• 6 minutes Trump vs. MbS
  • 11 minutes Can the World Survive without Saudi Oil?
  • 15 minutes WTI @ $75.75, headed for $64 - 67
  • 6 hours Satellite Moons to Replace Streetlamps?!
  • 1 hour U.S. Shale Oil Debt: Deep the Denial
  • 2 days US top CEO's are spending their own money on the midterm elections
  • 23 hours EU to Splash Billions on Battery Factories
  • 2 hours The Dirt on Clean Electric Cars
  • 1 day The Balkans Are Coming Apart at the Seams Again
  • 5 hours Owning stocks long-term low risk?
  • 6 hours Can “Renewables” Dent the World’s need for Electricity?
  • 2 days OPEC Is Struggling To Deliver On Increased Output Pledge
  • 2 days Uber IPO Proposals Value Company at $120 Billion
  • 2 days 47 Oil & Gas Projects Expected to Start in SE Asia between 2018 & 2025
  • 2 days A $2 Trillion Saudi Aramco IPO Keeps Getting Less Realistic
  • 2 days U.N. About Climate Change: World Must Take 'Unprecedented' Steps To Avert Worst Effects
Editorial Dept

Editorial Dept

More Info

Trending Discussions

Oil Markets Are Rebalancing At Last

Barrels

Friday September 15, 2017

In the latest edition of the Numbers Report, we’ll take a look at some of the most interesting figures put out this week in the energy sector. Each week we’ll dig into some data and provide a bit of explanation on what drives the numbers.

Let’s take a look.

1. Whiplash for oil investors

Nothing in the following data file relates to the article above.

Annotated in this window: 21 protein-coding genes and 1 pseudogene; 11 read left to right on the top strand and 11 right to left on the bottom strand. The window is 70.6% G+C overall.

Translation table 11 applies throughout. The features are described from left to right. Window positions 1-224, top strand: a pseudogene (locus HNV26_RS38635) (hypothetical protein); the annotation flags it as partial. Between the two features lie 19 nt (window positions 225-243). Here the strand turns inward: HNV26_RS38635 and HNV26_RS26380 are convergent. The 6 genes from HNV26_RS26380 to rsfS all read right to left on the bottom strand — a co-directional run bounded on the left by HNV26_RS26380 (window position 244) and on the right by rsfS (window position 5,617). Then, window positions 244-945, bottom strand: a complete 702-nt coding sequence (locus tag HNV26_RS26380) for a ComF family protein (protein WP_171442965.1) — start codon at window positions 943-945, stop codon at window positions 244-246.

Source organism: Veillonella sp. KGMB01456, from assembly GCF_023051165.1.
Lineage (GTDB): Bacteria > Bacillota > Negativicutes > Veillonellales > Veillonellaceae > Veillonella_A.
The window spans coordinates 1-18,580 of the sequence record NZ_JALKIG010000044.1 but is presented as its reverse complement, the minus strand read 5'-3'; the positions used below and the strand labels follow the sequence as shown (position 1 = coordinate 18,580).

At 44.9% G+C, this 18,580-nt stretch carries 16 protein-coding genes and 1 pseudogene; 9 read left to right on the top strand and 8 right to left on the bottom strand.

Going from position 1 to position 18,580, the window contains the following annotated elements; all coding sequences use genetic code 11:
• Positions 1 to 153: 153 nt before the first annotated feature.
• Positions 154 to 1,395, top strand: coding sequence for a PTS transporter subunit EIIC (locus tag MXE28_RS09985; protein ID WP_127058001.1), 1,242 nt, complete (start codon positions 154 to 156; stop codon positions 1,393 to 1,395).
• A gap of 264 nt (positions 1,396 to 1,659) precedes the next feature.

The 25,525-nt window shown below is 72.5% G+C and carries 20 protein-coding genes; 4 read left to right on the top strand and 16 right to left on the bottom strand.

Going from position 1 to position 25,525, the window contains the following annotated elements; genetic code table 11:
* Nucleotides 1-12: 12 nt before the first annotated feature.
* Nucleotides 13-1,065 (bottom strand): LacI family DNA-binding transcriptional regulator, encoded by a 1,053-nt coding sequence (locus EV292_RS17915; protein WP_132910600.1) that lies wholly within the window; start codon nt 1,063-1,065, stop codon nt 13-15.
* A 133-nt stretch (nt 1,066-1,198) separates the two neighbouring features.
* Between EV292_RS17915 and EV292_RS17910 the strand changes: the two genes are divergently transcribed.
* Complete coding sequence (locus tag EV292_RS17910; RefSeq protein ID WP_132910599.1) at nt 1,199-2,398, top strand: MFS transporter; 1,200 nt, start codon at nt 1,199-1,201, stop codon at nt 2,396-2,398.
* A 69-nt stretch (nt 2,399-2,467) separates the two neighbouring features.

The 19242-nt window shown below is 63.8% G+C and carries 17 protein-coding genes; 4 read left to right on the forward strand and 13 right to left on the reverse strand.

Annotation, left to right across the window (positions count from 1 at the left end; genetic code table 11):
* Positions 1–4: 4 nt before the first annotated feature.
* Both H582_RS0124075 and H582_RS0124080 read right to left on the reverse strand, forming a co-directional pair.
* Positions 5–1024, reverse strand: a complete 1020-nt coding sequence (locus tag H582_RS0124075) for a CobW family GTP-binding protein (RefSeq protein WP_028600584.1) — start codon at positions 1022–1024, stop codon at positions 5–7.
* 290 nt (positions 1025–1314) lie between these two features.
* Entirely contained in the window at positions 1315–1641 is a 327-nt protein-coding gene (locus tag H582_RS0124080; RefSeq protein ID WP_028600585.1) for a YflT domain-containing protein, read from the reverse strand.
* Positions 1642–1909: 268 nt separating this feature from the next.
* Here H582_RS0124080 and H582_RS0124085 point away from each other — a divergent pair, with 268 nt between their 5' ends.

(Click to enlarge)

- As refineries started to go offline amid the historic hurricane that hit Texas at the end of August, hedge funds and other money managers scrambled to short WTI, betting that a huge disruption in refining capacity would lead to a buildup in crude supplies.
- They were right: some 4 mb/d of refining capacity was temporarily idled, although that figure is down to less than 2 mb/d at this point.
- In fact, refineries staged a comeback quicker than expected, leading hedge funds and other major investors to rapidly unwind those short bets, swapping them out for long bets, even as the destruction of Harvey was still being tallied.
- The positioning corresponded with a brief decline and then rebound in WTI prices.
- “You can afford, as a speculative investor, to get a little bit more bullish,” Tamar Essner, an energy analyst at Nasdaq Inc., told Bloomberg. “The storm certainly was bearish for WTI, but not for the long term, so why not make a quick buck?”

2. China to phase out internal combustion engine

(Click to enlarge)

- The…

To read the full article

Please sign up and become a premium OilPrice.com member to gain access to read the full article.

RegisterLogin

Trending Discussions





Oilprice - The No. 1 Source for Oil & Energy News